Niagara Falls

The lost history of an American icon.

Niagara Falls

Thomas Cole, Niagara Falls (1830).

When Americans think of Niagara Falls, “kitschy tourist destination” and “going over the Falls in a barrel” are the first things that typically come to mind. Individuals who came of age just after World War II might also associate the Falls with Marilyn Monroe and her 1953 film Niagara, or recall that the area was once the preeminent honeymoon destination.

But as Ginger Strand makes clear in her exhaustively-researched new book “Inventing Niagara: Beauty, Power and Lies” (Simon & Schuster), those images don’t begin to tell the story of the Falls, whose history has been deliberately obscured to preserve its reputation as a relatively unspoiled natural wonder.

Strand, a self-described hydrogeek (i.e., fan of water tunnels, reservoirs, sewers, canals and the like), paints a more expansive picture of Niagara, shedding light on the region’s longstanding hazardous waste problem, its connection to the development of the atomic bomb, its failed urban renewal projects, and the ongoing manipulation of the Falls itself.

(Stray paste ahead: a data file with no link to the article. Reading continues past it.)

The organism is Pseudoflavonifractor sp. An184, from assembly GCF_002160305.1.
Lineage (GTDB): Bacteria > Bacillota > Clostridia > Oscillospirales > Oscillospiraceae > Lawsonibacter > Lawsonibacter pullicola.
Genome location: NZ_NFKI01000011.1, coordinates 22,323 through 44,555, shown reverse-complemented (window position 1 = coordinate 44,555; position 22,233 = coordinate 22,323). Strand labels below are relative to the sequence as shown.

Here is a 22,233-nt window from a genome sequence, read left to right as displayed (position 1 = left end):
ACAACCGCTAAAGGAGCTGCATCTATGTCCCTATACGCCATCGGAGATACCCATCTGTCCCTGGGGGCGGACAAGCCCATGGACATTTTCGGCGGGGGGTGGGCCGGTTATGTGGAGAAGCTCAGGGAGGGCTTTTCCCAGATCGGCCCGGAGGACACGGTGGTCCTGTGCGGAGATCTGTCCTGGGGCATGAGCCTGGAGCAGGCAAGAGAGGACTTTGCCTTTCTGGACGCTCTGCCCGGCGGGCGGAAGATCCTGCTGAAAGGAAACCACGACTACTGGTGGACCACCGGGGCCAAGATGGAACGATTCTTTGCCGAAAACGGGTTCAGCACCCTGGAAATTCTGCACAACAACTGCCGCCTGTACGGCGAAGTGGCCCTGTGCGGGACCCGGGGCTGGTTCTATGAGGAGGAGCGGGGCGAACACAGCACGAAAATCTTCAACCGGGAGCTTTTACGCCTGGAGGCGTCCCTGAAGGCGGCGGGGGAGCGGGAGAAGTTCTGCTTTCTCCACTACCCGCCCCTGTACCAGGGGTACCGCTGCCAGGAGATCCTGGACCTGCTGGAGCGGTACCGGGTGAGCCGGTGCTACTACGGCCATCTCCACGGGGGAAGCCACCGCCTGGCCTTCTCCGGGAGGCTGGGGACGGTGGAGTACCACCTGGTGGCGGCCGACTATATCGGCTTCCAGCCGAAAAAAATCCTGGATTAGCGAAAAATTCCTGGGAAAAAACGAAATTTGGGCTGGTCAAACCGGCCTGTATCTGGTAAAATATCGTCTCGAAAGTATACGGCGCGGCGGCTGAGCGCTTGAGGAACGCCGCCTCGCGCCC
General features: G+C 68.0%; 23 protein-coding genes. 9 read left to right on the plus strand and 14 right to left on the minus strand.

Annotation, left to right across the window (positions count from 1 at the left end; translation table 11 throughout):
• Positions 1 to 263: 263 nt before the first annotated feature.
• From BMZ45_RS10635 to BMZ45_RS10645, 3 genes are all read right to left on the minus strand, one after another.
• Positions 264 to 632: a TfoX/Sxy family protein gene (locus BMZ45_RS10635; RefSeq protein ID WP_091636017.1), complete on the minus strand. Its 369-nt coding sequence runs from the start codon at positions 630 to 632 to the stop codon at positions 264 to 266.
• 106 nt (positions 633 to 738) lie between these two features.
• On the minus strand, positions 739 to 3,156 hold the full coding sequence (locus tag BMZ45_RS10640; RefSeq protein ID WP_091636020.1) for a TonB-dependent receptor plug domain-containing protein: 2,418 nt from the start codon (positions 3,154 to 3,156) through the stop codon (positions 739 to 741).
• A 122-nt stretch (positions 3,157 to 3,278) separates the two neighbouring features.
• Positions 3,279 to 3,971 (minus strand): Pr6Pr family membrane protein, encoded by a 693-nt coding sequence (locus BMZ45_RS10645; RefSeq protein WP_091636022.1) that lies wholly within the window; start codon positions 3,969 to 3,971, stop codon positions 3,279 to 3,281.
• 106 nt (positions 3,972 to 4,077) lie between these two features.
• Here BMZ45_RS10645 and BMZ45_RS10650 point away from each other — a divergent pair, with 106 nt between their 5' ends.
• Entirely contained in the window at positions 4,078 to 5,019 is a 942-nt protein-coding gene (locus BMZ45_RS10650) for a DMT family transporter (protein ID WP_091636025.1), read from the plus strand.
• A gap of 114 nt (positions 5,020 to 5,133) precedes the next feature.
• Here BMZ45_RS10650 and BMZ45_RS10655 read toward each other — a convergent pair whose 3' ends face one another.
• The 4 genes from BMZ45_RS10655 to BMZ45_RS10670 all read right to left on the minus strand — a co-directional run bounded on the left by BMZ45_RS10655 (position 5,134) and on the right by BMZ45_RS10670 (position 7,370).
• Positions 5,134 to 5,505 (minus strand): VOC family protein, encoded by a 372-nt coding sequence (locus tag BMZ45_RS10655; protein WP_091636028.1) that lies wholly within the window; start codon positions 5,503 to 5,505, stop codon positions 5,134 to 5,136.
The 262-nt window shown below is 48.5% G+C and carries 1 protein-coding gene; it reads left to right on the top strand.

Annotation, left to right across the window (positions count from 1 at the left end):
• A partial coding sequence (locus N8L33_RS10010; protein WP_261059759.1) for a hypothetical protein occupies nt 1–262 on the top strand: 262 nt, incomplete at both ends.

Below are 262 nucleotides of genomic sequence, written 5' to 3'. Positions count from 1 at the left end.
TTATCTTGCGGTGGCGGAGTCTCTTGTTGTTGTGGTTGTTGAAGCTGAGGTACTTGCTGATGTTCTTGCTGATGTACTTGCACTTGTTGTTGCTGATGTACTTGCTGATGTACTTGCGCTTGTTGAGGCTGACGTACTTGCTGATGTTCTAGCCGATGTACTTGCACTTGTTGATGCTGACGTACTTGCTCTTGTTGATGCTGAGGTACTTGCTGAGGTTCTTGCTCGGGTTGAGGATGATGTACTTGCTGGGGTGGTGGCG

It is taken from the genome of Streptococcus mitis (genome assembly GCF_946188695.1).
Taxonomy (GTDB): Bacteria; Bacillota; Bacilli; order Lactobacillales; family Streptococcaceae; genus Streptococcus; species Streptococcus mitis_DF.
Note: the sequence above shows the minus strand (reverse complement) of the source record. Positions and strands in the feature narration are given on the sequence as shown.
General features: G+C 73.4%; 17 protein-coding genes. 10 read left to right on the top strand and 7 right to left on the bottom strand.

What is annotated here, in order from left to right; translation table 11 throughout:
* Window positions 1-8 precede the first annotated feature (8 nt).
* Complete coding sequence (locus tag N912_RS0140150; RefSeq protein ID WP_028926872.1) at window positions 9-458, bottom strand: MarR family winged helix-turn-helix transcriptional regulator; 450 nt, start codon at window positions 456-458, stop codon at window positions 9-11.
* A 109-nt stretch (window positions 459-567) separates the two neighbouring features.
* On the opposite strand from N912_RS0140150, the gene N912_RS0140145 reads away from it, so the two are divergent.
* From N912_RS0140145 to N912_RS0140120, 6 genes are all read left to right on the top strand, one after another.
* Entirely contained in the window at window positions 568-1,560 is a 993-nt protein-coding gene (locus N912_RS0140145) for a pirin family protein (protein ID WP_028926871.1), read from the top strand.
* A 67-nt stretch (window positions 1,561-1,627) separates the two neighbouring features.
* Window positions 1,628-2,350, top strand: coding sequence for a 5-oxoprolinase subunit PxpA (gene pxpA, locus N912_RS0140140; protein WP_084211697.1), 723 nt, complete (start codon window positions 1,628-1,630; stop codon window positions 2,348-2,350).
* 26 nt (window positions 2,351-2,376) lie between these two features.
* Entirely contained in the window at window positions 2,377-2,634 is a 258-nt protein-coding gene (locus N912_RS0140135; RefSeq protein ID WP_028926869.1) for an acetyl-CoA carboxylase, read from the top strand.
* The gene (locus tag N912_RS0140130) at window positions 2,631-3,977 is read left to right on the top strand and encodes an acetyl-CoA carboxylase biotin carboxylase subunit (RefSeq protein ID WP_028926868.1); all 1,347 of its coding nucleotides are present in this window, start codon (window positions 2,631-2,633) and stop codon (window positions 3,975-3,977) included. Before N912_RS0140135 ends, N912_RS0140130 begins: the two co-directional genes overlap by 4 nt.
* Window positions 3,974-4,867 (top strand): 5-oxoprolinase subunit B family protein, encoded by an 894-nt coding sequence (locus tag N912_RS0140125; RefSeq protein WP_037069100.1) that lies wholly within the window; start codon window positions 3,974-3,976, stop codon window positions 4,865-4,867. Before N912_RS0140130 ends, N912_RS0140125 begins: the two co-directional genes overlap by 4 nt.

In the spirit of presenting a more complete—although not necessarily less flattering—portrait, Failure recently talked to Strand to discuss aspects of Niagara Falls that one won’t find in tourist guidebooks, and to get her advice on how a first-timer should approach a visit to the area.

Hydroinfrastructure is a very unusual hobby. It wouldn’t seem to have broad appeal.
Everybody is interested in hydroinfrastructure. They just don’t realize it. Everyone is interested in hot showers and cold drinks and knowing that their water is clean. When one starts thinking about where our water comes from suddenly it becomes of great interest.

Personally, I like it because it is basically 19th century technology. It hasn’t gone virtual at all, and it’s hard to see how it could. It ties us to the real world in a way that is refreshing.

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